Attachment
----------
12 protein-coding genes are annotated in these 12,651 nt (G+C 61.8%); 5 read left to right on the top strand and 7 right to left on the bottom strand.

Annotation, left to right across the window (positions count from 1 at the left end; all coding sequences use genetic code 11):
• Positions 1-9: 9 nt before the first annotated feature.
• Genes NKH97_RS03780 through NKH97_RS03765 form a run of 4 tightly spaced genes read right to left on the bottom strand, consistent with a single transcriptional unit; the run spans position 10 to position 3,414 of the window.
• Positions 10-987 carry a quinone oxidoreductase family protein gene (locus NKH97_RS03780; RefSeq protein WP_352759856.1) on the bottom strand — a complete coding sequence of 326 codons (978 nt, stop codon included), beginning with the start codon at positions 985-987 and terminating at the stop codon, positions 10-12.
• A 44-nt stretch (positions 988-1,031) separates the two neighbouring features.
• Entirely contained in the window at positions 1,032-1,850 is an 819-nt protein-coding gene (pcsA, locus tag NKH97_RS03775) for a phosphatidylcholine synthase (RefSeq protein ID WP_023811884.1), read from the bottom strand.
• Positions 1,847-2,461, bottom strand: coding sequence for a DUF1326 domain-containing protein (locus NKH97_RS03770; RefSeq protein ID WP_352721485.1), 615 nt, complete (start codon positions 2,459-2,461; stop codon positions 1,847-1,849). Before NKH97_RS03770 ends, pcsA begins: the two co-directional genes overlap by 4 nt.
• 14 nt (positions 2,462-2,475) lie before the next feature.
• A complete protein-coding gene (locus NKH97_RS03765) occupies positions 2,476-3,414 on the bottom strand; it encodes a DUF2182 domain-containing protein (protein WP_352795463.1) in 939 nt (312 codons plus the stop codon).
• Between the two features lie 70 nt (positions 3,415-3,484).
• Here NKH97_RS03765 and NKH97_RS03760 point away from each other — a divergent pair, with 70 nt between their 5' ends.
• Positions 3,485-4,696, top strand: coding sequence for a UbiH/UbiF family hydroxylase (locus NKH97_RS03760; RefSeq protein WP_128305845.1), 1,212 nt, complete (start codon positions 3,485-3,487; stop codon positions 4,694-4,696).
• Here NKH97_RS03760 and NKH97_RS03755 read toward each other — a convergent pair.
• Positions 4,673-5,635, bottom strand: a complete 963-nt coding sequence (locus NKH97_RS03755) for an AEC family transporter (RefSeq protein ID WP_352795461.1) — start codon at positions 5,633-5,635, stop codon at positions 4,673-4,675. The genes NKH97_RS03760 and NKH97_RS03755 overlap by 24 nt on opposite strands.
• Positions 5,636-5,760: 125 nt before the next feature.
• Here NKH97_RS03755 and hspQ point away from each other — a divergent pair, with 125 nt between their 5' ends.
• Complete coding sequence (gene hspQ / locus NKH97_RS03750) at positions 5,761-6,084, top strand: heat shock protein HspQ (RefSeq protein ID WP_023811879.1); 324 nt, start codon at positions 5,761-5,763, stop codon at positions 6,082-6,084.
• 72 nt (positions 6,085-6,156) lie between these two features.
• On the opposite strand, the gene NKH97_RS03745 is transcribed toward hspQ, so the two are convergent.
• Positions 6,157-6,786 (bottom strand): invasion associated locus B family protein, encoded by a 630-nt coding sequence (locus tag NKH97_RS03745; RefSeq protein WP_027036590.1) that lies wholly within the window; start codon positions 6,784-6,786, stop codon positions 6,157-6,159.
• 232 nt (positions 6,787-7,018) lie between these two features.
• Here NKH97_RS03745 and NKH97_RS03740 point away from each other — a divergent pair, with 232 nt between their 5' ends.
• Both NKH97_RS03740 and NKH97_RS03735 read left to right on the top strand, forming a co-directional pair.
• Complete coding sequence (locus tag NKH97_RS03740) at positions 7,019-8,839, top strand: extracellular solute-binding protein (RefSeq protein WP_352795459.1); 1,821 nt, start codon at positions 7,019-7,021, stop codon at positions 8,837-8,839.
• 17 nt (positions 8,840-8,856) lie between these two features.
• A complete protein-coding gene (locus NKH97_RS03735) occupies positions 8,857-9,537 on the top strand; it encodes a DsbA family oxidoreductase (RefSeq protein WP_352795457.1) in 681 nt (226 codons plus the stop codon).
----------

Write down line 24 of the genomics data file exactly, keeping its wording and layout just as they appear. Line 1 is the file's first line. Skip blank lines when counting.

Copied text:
• Both NKH97_RS03740 and NKH97_RS03735 read left to right on the top strand, forming a co-directional pair.